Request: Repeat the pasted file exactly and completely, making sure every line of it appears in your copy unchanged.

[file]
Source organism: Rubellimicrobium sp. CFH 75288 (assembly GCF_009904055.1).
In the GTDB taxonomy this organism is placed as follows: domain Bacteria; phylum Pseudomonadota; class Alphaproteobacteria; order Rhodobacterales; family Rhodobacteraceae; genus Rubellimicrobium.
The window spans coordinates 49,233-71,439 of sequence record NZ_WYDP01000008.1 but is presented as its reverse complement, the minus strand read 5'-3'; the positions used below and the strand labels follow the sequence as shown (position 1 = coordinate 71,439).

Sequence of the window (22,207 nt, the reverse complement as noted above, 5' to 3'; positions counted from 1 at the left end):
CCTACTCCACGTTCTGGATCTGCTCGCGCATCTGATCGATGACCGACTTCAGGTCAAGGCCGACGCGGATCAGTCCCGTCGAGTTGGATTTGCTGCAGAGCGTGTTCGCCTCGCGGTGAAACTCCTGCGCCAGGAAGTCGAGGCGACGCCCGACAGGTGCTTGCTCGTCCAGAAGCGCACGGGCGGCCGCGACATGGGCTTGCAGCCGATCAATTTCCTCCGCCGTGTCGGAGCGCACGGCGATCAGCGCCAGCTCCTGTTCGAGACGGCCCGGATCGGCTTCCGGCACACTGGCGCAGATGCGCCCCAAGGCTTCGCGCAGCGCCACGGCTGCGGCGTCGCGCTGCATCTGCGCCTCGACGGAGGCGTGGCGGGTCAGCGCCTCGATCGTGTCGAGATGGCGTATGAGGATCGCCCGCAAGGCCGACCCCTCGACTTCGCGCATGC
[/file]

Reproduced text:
Source organism: Rubellimicrobium sp. CFH 75288 (assembly GCF_009904055.1).
In the GTDB taxonomy this organism is placed as follows: domain Bacteria; phylum Pseudomonadota; class Alphaproteobacteria; order Rhodobacterales; family Rhodobacteraceae; genus Rubellimicrobium.
The window spans coordinates 49,233-71,439 of sequence record NZ_WYDP01000008.1 but is presented as its reverse complement, the minus strand read 5'-3'; the positions used below and the strand labels follow the sequence as shown (position 1 = coordinate 71,439).

Sequence of the window (22,207 nt, the reverse complement as noted above, 5' to 3'; positions counted from 1 at the left end):
CCTACTCCACGTTCTGGATCTGCTCGCGCATCTGATCGATGACCGACTTCAGGTCAAGGCCGACGCGGATCAGTCCCGTCGAGTTGGATTTGCTGCAGAGCGTGTTCGCCTCGCGGTGAAACTCCTGCGCCAGGAAGTCGAGGCGACGCCCGACAGGTGCTTGCTCGTCCAGAAGCGCACGGGCGGCCGCGACATGGGCTTGCAGCCGATCAATTTCCTCCGCCGTGTCGGAGCGCACGGCGATCAGCGCCAGCTCCTGTTCGAGACGGCCCGGATCGGCTTCCGGCACACTGGCGCAGATGCGCCCCAAGGCTTCGCGCAGCGCCACGGCTGCGGCGTCGCGCTGCATCTGCGCCTCGACGGAGGCGTGGCGGGTCAGCGCCTCGATCGTGTCGAGATGGCGTATGAGGATCGCCCGCAAGGCCGACCCCTCGACTTCGCGCATGC